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Please note that the information on this page is based on the EMCDDA Annual report 2010: the state of the drugs problem in Europe. Most statistical data relate to the year 2008 (or the last year available).

 
 

Annual report 2010: the state of the drugs problem in Europe
Opioid use and drug injection

Published: 10 November 2010

Supply and availability

Two forms of imported heroin have historically been offered on the illicit drugs market in Europe: the commonly available brown heroin (its chemical base form), which comes mainly from Afghanistan; and white heroin (a salt form), which typically originates from south-east Asia, though this form is considerably less common. In addition, some opioid drugs are produced within Europe, principally home-made poppy products (e.g. poppy straw, concentrate from crushed poppy stalks or heads) in some east European countries (e.g. Latvia, Lithuania).

Production and trafficking

Heroin consumed in Europe originates predominantly in Afghanistan, which accounts for most of the global illicit opium output. The other producing countries are Myanmar, which mainly supplies markets in east and south-east Asia, Pakistan, Laos, followed by Mexico and Colombia, which are considered the largest suppliers of heroin to the United States (UNODC, 2009). Global opium production is estimated to have decreased from a peak in 2007, mainly due to a decline in Afghan production, which has fallen from 8 200 tonnes to 6 900 tonnes in 2009. The most recent estimate of global potential heroin production is 657 tonnes, down from estimated levels of about 750 tonnes in 2007 and 2008 (UNODC, 2010).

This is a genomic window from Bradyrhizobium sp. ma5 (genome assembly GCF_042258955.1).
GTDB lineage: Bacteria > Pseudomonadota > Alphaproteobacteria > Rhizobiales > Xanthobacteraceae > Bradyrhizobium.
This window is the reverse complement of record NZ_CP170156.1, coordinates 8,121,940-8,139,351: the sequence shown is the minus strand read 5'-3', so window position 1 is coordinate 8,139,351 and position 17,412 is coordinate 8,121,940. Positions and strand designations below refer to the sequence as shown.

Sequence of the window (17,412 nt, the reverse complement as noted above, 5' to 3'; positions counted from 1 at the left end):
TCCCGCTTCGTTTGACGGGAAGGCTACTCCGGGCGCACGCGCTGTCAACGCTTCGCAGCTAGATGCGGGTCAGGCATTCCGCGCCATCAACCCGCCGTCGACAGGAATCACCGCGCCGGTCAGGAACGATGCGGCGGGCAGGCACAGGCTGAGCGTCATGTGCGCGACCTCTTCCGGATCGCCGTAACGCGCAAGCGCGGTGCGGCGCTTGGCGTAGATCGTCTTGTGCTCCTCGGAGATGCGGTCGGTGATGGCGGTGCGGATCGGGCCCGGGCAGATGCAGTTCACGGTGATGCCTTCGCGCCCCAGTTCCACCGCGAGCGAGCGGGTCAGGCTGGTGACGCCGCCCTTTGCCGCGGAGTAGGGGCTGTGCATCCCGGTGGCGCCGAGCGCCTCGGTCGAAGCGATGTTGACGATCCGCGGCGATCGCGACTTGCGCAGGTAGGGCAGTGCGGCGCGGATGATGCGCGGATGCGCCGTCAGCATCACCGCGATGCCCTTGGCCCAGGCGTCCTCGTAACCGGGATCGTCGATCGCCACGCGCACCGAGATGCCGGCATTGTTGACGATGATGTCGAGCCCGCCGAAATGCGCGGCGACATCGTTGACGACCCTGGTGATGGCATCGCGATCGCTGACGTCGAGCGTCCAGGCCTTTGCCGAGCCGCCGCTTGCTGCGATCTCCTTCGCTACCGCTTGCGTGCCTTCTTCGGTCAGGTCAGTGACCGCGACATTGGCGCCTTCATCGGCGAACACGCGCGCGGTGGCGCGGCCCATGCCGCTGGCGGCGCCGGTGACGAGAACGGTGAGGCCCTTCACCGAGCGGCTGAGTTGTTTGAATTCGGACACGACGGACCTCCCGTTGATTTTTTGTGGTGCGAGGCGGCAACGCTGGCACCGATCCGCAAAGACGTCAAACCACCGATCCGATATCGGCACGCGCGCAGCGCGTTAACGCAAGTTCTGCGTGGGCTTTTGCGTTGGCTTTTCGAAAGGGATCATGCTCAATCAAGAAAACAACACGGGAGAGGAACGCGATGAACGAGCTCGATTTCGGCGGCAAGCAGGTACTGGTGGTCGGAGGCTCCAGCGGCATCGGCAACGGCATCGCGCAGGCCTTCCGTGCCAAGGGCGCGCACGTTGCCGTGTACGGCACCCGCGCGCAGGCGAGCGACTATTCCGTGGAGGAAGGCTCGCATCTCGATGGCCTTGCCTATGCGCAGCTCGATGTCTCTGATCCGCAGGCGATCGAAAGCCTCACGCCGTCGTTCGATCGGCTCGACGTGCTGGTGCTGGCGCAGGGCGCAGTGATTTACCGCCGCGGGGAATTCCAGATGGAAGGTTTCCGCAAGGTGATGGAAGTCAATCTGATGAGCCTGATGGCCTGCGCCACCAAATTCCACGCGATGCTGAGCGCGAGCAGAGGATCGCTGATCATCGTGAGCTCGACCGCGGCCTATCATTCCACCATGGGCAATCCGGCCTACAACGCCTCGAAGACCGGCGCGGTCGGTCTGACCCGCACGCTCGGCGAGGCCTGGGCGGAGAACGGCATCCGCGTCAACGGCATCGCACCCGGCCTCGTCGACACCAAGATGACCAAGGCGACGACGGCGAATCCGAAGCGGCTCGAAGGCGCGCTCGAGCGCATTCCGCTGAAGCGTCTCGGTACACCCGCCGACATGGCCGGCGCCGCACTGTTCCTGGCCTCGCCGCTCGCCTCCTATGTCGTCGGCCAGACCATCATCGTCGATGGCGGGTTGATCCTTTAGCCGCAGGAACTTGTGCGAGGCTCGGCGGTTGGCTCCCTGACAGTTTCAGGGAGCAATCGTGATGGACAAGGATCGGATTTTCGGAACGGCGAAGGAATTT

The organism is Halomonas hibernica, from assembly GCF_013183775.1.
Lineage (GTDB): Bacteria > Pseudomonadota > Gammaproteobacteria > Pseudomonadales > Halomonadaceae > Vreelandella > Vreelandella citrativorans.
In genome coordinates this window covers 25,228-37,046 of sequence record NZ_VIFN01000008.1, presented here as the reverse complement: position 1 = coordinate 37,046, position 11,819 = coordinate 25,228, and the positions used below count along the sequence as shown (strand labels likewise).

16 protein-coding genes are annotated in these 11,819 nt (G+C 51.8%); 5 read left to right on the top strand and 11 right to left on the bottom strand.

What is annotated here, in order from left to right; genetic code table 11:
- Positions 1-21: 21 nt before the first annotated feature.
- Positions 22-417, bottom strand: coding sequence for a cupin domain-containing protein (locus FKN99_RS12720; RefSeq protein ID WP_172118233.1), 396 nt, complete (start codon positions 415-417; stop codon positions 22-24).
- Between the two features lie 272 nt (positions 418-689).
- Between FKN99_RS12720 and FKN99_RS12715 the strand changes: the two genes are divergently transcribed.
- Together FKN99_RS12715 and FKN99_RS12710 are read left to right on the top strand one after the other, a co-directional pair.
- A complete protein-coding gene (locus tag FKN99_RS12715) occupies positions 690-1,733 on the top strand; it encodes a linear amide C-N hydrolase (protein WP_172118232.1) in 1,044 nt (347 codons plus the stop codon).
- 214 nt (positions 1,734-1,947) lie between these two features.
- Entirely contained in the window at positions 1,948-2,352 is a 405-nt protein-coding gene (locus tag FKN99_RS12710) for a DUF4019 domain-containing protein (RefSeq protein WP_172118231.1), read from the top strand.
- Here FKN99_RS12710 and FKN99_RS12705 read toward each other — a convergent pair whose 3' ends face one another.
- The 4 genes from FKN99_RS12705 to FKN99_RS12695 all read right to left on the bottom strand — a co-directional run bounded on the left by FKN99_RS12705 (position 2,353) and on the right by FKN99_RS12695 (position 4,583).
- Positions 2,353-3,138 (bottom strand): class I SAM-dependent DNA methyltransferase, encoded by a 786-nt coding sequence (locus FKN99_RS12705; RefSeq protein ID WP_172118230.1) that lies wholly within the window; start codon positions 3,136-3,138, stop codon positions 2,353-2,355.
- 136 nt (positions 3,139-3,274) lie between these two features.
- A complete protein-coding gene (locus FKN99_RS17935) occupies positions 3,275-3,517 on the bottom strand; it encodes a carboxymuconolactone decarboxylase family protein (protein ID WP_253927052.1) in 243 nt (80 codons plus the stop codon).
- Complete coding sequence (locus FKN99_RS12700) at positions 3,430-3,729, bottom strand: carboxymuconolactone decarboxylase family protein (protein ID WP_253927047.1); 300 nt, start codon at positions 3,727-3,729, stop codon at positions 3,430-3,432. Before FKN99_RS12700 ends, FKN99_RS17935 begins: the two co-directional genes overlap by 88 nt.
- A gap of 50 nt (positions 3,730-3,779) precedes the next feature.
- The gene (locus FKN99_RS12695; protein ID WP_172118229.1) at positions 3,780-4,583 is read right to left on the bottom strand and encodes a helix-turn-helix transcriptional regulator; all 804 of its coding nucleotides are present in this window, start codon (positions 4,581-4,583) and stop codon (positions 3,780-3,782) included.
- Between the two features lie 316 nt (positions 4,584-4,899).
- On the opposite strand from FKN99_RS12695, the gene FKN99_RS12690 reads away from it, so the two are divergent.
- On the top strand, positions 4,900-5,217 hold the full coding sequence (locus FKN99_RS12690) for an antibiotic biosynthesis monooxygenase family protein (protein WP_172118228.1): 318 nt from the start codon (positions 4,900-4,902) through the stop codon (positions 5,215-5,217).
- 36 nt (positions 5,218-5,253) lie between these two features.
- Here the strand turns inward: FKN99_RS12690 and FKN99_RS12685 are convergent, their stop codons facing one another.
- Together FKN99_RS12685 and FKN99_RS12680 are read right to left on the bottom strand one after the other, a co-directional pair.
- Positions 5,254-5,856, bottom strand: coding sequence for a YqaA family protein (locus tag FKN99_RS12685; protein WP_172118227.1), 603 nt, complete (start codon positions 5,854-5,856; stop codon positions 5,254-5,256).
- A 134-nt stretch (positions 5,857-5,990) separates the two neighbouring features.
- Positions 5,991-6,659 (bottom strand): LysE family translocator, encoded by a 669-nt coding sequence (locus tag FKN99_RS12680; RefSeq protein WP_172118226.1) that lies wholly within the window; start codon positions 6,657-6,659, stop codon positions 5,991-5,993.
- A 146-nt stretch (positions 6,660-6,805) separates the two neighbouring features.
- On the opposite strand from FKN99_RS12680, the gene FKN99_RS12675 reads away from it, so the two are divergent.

Table 9: Production, seizure, price and purity of heroin
Production and seizures Heroin

(1) Since few countries report the retail price and the purity of white heroin, the data are not presented in the table. They can be consulted in Tables PPP-2 and PPP-6 in the 2010 statistical bulletin.
(2) Range of the middle half of the reported mean price or purity.

NB: Data are for 2008, except for the global production estimate (2009).

Sources: UNODC (2010b) for global values, Reitox national focal points for European data .

Global production estimate
(tonnes)
657
Global quantity seized (tonnes)
Heroin
Morphine

75
17
Quantity seized (tonnes)
EU and Norway
(Including Croatia and Turkey)

8
(24)
Number of seizures
EU and Norway
(Including Croatia and Turkey)

54 400
(56 600)
Price and purity in Europe (1) Brown heroin
Mean retail price (EUR per gram)
Range
(Interquartile range) (2)

25–133
(33–80)
Mean purity (%)
Range

7–43

Heroin arrives in Europe mainly by two trafficking routes. The historically important Balkan route brings heroin produced in Afghanistan through Pakistan, Iran and Turkey, and then through other transit or destination countries (Albania, Hungary, Bulgaria, Czech Republic, former Yugoslav republics, Romania, Slovakia, Austria, Italy). Heroin also enters Europe by the ‘silk route’ via central Asia and Russia, and then through Belarus, Poland and Ukraine to, among others, Scandinavian countries via Lithuania (INCB, 2010b). Within the European Union, the Netherlands and, to a lesser extent, Belgium play an important role as secondary distribution hubs.

Seizures

Worldwide reported seizures of opium increased markedly between 2007 and 2008, from 510 to 657 tonnes (Table 9). Iran accounted for more than 80 % of the total and Afghanistan for about 7 %. Global reported seizures of heroin increased to 75 tonnes in 2008, while global seizures of morphine decreased to 17 tonnes (UNODC, 2010).